Wednesday, 4 July 2018

All-time heat records all over the globe

Red-hot planet: All-time heat records have been set all over the world during the past week

3 July, 2018

From the normally mild summer climes of Ireland, Scotland and Canada to the scorching Middle East, numerous locations in the Northern Hemisphere have witnessed their hottest weather ever recorded over the past week.
Large areas of heat pressure or heat domes scattered around the hemisphere led to the sweltering temperatures.
No single record, in isolation, can be attributed to global warming. But collectively, these heat records are consistent with the kind of extremes we expect to see increase in a warming world.
Let’s take a tour around the world of the recent hot-weather milestones.

North America

A massive and intense heat dome has consumed the eastern two-thirds of the United States and southeast Canada since late last week. It’s not only been hot but also exceptionally humid. Here are some of the notable all-time records set:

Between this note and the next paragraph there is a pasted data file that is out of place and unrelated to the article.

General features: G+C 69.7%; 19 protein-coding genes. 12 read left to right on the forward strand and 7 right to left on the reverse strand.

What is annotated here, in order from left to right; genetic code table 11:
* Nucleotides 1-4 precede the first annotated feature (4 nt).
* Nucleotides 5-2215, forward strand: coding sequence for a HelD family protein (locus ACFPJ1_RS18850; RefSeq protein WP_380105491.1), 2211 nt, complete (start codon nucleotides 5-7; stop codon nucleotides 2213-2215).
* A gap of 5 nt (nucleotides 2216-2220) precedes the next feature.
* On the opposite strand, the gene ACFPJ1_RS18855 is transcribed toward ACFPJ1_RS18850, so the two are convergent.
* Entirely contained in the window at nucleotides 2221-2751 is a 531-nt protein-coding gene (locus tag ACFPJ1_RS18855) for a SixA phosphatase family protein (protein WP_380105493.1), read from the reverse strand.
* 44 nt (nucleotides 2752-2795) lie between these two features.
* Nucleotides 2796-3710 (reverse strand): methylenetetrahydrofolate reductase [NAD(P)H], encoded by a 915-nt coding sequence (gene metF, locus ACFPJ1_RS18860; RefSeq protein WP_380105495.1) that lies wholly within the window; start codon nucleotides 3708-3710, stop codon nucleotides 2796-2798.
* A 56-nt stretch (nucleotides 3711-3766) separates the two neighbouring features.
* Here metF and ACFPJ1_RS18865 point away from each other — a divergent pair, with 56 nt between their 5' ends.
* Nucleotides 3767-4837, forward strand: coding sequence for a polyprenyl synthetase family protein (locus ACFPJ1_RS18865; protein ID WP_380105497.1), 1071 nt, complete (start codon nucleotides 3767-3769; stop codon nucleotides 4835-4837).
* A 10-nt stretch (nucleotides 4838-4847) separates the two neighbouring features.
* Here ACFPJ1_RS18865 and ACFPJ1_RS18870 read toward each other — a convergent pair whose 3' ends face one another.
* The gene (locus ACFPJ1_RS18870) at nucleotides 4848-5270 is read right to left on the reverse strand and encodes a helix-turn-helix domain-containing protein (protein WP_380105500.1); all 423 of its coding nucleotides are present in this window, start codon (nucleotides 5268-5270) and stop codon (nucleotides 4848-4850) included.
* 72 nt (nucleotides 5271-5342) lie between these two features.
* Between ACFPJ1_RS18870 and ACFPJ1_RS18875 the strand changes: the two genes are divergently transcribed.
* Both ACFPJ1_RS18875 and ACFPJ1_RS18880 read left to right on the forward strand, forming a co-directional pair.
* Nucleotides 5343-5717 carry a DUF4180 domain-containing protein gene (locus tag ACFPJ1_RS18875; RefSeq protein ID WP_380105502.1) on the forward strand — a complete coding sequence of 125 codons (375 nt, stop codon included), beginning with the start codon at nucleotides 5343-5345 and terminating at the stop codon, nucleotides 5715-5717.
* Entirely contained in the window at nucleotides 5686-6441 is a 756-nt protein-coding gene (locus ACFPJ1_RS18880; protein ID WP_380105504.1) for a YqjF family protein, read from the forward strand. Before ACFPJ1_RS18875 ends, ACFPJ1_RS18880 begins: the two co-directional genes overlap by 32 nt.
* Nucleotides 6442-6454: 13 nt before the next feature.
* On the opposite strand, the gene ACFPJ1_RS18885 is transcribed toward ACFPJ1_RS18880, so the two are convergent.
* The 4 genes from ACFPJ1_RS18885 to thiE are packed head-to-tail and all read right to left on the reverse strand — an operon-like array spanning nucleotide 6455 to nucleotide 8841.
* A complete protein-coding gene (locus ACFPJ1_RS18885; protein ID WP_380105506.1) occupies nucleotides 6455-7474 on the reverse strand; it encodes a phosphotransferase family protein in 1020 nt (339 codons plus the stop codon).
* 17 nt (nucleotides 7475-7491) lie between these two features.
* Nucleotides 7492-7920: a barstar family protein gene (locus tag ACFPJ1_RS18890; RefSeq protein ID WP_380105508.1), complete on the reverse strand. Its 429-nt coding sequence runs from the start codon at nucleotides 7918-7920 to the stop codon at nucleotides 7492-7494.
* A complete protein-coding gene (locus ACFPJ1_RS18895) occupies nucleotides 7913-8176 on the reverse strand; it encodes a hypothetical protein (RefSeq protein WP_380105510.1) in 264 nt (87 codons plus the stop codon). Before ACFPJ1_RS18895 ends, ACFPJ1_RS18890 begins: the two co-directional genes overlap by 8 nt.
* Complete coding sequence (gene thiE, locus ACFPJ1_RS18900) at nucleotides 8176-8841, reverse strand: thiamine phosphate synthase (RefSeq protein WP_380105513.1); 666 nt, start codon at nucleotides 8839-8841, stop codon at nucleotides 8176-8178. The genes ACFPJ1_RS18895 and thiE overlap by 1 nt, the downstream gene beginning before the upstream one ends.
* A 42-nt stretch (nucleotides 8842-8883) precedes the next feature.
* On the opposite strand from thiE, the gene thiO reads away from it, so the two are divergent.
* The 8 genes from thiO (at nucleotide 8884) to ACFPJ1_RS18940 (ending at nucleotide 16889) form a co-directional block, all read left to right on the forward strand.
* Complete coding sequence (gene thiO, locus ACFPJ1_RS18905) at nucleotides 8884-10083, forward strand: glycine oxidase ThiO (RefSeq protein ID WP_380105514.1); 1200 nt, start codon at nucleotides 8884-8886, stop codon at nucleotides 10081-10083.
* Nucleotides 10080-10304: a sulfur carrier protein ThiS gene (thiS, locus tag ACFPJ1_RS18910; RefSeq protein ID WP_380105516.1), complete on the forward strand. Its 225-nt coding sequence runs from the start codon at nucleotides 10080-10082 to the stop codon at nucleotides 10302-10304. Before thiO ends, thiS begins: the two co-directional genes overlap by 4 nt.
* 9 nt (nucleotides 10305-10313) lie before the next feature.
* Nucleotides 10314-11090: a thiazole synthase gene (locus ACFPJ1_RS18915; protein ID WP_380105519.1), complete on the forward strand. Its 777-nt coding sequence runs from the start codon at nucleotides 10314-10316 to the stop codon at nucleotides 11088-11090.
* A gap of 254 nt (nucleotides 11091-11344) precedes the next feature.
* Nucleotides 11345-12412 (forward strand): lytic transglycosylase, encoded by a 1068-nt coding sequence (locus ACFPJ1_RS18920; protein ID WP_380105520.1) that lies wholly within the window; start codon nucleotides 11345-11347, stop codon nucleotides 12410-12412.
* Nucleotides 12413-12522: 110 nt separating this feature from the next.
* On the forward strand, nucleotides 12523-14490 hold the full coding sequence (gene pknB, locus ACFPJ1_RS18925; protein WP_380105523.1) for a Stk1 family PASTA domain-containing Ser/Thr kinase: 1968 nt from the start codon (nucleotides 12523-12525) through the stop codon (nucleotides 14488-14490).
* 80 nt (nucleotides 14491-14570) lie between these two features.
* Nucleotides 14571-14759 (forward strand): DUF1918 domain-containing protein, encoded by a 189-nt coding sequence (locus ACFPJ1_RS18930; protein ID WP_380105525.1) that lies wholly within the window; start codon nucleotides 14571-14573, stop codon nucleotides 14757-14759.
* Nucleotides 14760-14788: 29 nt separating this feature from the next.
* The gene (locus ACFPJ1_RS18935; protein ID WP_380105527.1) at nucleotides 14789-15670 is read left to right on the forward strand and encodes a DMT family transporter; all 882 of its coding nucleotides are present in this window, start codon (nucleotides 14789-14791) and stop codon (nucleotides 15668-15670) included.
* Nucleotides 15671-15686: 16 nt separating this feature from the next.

Europe

Excessive heat torched the British Isles late last week. The stifling heat caused roads and roofs to buckle, the Weather Channel reported, and resulted in multiple record highs:
  • Scotland provisionally set its hottest temperature on record. The U.K. Met Office reported Motherwell, about 12 miles southeast of Glasgow, hit 91.8 degrees (33.2 Celsius) on June 28, passing the previous record of (32.9 Celsius) set in August 2003 at Greycrook. Additionally, Glasgow had its hottest day on record, hitting 89.4 degrees (31.9 Celsius).
  • In Ireland, on June 28:
    • Belfast hit 85.1 degrees (29.5 Celsius), its record.
    • Shannon hit 89.6 degrees (32 Celsius), its record.
  • In Northern IrelandCastlederg hit 86.2 degrees (30.1 Celsius) on June 29, its record.

Eurasia

A large dome of high pressure, or heat dome, has persistently sat on top of Eurasia over the past week, resulting in some extraordinarily hot weather:
Jason Samenow is The Washington Post’s weather editor and Capital Weather Gang's chief meteorologist. He earned a master's degree in atmospheric science and spent 10 years as a climate change science analyst for the U.S. government. He holds the Digital Seal of Approval from the National Weather Association.

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